Trees are nature’s way of removing carbon dioxide from the atmosphere. Growing plants take up CO2 and store it in the form of their roots, stems and leaves. And in fact, a significant factor in the growing levels of carbon dioxide in the atmosphere has been the extensive deforestation that has gone on over the past couple of centuries.
The changing climate is having a marked effect on forests in this country. In particular, trees along the U.S. eastern seaboard are changing their range as they slowly seek to escape rising temperatures.
The end of 2013 marked the first occasional observations of carbon dioxide levels in the atmosphere of 400 parts per million. There is nothing magical about that value, but we do tend to focus on round numbers.
The soils that encircle the northern reaches of the Arctic are a vast repository for carbon in the form of undecayed organic matter from dead vegetation. The enormous amount of material trapped in the permafrost contains enough carbon to double the current amount of carbon dioxide in the Earth’s atmosphere.
Capturing carbon dioxide instead of releasing it into the atmosphere is a way we can use fossil fuels without it having harmful effects on the climate. Energy storage is a way to address the volatility of clean energy sources like wind and solar power. Excess energy stored during peak production can be used when production ceases, such as when the sun is not shining or the wind is not blowing.
Most of the world has accepted the analysis of the overwhelming majority of climate scientists that shows that our planet is warming and that our actions are the primary cause. However, some people – notably a number holding high office – reject this analysis. What exactly does it imply to say that climate change is not happening or is not caused by us?
At the end of last year, Southern California Edison turned on the largest lithium-ion battery storage facility in the world in Ontario, California. It is a substation with 80 megawatt-hours of capacity, enough energy to power 2,500 households or charge 1,000 Tesla cars a day.
There is a lot of interest in figuring out a way to store carbon dioxide produced from industrial processes and energy plants or even sucking it out of the atmosphere and then storing it. The problem is where exactly to put the stuff and how to make sure that it stays there.
Santa Claus may have to change out of that heavy red suit this Christmas. The North Pole, site of his fabled workshop, is seeing historically high temperatures this year. In fact, it is 36 degrees Fahrenheit higher than it has been in past decades. This is a staggering number.
From 1998 until 2013, scientists observed a slowing in the rate of global mean surface warming. In other words, global temperatures were not rising as quickly as before. This quickly became known as the “global warming hiatus.”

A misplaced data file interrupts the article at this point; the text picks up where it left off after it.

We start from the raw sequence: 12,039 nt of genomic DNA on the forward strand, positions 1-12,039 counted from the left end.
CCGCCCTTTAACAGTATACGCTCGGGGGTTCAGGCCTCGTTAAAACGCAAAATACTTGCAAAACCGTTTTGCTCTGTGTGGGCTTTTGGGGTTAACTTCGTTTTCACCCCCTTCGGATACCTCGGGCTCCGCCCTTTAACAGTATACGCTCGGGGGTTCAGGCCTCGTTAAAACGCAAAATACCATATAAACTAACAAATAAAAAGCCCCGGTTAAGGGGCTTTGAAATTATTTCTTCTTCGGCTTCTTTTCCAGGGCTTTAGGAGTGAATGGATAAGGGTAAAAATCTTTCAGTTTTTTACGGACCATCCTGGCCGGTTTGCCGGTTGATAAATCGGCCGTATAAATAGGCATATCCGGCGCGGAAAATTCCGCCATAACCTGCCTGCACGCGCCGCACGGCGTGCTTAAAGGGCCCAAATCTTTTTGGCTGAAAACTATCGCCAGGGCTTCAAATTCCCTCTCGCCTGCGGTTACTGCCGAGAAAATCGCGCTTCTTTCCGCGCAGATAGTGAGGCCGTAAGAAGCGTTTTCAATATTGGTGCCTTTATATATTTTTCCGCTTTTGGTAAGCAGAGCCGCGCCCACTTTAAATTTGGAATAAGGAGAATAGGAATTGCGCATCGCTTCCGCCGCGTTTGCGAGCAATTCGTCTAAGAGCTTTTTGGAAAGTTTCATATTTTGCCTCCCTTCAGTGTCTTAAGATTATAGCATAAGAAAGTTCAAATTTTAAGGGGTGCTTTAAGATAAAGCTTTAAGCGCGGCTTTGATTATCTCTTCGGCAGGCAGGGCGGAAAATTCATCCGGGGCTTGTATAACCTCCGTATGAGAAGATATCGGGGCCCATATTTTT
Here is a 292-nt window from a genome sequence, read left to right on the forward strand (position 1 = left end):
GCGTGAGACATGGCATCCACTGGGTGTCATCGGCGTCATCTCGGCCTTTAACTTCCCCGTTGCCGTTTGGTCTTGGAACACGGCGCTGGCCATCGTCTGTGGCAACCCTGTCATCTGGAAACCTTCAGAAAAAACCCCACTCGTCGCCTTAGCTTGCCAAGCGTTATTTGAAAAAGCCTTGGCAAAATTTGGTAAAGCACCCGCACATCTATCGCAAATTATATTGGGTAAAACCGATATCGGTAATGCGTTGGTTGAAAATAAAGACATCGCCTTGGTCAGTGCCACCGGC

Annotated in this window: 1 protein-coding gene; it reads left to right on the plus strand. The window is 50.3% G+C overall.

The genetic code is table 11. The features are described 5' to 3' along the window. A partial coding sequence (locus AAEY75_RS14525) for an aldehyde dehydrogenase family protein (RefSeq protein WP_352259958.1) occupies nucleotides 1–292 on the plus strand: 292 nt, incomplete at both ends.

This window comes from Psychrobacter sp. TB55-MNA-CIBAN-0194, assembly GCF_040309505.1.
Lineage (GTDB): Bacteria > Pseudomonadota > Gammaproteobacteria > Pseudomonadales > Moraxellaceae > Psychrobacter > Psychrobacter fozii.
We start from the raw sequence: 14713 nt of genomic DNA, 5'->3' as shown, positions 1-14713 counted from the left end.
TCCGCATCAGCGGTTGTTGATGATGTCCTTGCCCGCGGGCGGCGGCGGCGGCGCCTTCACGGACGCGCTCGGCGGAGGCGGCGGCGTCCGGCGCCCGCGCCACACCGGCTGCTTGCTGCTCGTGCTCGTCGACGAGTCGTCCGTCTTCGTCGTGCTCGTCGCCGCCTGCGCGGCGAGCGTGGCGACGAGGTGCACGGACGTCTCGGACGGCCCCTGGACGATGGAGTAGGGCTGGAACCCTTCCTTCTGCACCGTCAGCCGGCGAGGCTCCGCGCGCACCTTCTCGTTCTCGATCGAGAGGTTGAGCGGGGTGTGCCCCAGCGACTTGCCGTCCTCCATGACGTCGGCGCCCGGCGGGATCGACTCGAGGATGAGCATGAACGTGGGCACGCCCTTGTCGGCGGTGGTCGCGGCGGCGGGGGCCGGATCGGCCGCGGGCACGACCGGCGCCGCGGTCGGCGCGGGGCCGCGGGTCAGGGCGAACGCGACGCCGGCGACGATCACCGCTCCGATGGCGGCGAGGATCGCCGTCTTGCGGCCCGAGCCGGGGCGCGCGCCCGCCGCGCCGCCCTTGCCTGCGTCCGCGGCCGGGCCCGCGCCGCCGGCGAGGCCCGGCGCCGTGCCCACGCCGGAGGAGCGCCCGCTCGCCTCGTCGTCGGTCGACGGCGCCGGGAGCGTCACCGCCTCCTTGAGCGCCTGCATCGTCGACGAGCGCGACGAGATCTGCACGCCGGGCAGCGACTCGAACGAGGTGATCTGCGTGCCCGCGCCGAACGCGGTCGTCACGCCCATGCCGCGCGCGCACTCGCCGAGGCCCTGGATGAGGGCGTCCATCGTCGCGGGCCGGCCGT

Most of the blame for climate change has been placed on the growing levels of carbon dioxide in the atmosphere, but methane also plays a major role. Estimates are that about 1/5 of greenhouse effect warming is caused by methane in the atmosphere. There is far less of it than carbon dioxide, but methane is tremendously more effective at trapping heat.
Back in December of 2013, a little less than three years ago, Earth Wise reported that the observatory on Mauna Loa in Hawaii had briefly measured carbon dioxide levels greater than 400 parts per million for the first time ever. During the following year, readings above the 400 level started to pop up occasionally elsewhere as well.
Forests are a vital part of biodiversity and are one of the planet’s most important natural repositories for carbon dioxide. They are also continually under attack by multiple forces: more mouths to feed, more wood needed to burn and build with, more paper to manufacture, and more land needed to graze cattle.
Researchers in Antarctica have been keeping watch on the infamous ozone hole over that continent for several decades. The Montreal Protocol on Substances that Deplete the Ozone Layer was a multinational agreement signed in 1987 designed to reduce the production and consumption of ozone depleting substances that enter the atmosphere. It has been amended in various ways on many occasions over the subsequent years.
President Obama has set 2030 as the target for reducing U.S. carbon dioxide emissions to comply with the Paris Climate accord. Unfortunately, the Senate’s new Energy Bill would allow states to count wood as a “carbon neutral” fuel when drawing up plans to comply with the EPA’s Clean Power Plan.
Worldwide, climate change isn’t just raising temperatures, its also altering the distribution of water. So reports an inventive new study that tapped into archival water samples to reveal how sources of precipitation have changed over time.
The term geoengineering has started to appear in discussions about how to combat climate change. Mostly, it is used to describe using technology to tinker with the global environment, for example, by artificially enhancing the atmosphere’s ability to reflect the sun’s rays back out into space and thereby cooling the planet.
Much of the public discourse about pollution is focused on the long-term consequences of greenhouse gases in the atmosphere. There are still some who doubt that such consequences are really in the offing or that our actions are responsible in any case.
There is a global effort underway to combat climate change. The carbon dioxide in the atmosphere is the primary culprit. As a result, there are two things to do about it: reduce the amount of CO2 we are dumping into the atmosphere and try to remove some of what is already there.